My Thoughts on An Echo of Things to Come

When I started An Echo of Things to Come by James Islington, I was certain of two things. Firstly, reading a huge fantasy story that I hadn’t read before on an e-book was considerably harder because I couldn’t have easy access to the map or the glossary, and secondly I knew for certain that this book series was definitely going to fall into the “two reads” category of series.

Both of these things are good things, but both influenced the way that I read this book the first time round.

This blog is going to contain spoilers for both A Shadow of what was Lost and An Echo of Things to Come, so please don’t read further if you’ve not read the series yet and grab yourself a copy of the book to read.

Second books in trilogies always have the hard task of trying to keep the reader engaged whilst doing a lot of heavy lifting towards the final arc of the third book’s payoff. An Echo of Things To Come is like that, and it requires concentration and thought to really follow what is going on. I will admit, not having easy access to the map whilst learning a new fantasy world which has four points of view jumping around similarly named places did make it harder. However, I kept reading because I simply had to. I had to know what happened to the end, I had to see the way the intricate plot points wove their way amongst each other. And despite not having access to the glossary either (which, on reflection, made me realise how much I referred to it when reading The Wheel of Time for the first few times), I still managed to keep track of who was who…just about.

The worldbuilding in this series is deeply intricate, with multiple plotlines occurring across multiple timestreams (which then interplay with one another). But despite the complexity of the plot, as a reader I never felt like I was completely lost amongst it all. Sure, I know there are hints and clues I didn’t pick up first time as to the true identity of people, but I still could broadly follow the story.

I started this blog saying that this series was definitely a two read series for me, which for me means I have to read the series at least more than once to really appreciate it. I have this with all big fantasy tomes – even as an avid fantasy fan I still had to read Mistborn and Stormlight multiple times to fully appreciate every aspect of them. Whilst for some this might be offputting, I actually really enjoy it. It means that I can enjoy the page-turning intensity of the pacing (and Islington really is an expert in keeping the pace moving forward) without having to pick up on every clue. It means I get to re-read it and enjoy the story a second time, knowing where it ends up but now appreciating all the layers of clues that existed before I noticed them.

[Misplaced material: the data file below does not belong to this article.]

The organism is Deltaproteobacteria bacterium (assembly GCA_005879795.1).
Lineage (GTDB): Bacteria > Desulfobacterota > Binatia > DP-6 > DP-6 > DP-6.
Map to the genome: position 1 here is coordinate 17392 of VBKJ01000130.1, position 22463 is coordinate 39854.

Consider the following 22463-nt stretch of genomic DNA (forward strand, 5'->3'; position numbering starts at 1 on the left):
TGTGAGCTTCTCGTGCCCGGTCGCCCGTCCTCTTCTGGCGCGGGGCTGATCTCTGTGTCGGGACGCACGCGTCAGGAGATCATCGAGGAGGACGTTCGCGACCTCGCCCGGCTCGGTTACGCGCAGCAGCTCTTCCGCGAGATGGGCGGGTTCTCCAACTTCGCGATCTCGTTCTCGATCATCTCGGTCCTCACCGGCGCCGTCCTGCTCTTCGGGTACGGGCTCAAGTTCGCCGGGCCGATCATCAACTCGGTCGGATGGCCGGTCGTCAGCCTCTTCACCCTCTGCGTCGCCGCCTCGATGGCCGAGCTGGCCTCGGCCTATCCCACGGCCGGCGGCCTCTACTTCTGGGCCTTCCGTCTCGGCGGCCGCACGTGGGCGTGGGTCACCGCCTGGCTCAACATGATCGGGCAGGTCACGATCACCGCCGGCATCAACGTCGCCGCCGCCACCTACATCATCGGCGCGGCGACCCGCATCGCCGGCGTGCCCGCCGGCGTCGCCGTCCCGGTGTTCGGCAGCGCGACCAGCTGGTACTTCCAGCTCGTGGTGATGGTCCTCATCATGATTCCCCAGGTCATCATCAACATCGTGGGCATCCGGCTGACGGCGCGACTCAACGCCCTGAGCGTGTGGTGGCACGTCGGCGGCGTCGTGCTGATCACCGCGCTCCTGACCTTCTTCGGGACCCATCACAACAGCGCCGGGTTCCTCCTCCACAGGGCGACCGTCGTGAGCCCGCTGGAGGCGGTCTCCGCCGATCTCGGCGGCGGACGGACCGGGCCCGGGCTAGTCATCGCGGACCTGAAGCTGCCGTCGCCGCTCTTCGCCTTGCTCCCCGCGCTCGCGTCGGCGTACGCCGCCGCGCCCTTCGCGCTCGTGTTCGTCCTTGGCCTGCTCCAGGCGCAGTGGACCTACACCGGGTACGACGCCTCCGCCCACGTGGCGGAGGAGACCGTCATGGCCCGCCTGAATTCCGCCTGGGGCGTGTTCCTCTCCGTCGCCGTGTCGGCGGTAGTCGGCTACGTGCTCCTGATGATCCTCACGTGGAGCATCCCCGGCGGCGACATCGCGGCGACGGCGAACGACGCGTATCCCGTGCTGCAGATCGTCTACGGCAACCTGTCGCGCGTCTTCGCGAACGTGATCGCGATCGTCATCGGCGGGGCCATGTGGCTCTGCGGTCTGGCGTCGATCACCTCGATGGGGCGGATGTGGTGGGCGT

(Although, there are a few bits that I did guess before they were revealed, which was very satisfying indeed).

For me, the main pull of this series is the time-travel plot, because it’s the first time I’ve read something on the grand scale of epic fantasy with a key (and obvious) plot element of messing around with time like it’s a sci-fi series. I absolutely love the whole concept of fate vs individual decisions, and whether or not fate means that you have control over your actions or not. Not only does it play along with the whole concept of prophecy which is common in fantasy books, I have always held a special place for time paradoxes since my very first days of writing. People popping up when they shouldn’t and giving clues to one another and then you finding out the POV which gave that clue is simply brilliant.

The final comment I have to make is about Caeden’s story-arc. You find out at the end of A Shadow of What was Lost that Caeden is in fact the “Big Bad” from history. This means his arc is not just about finding his memories, but also finding his redemption and whether or not he earns it. It means that we delve into a complex and messy world of immortality and what this does to a person, and what it truly means to be “evil”. I love, love when authors delve into “what does it mean to be evil” in fantasy stories because it unpacks so much of the traditional “good vs evil” storyline. The fact you get this alongside an over-arcing story which is solidly good vs evil storyline is simply divine.

I’m shouting about this series to all of my friends who read fantasy, and I can’t wait to finish the trilogy so I can ear mark it to re-read again. Islington has firmly become one of my see a book by them and buy it authors.

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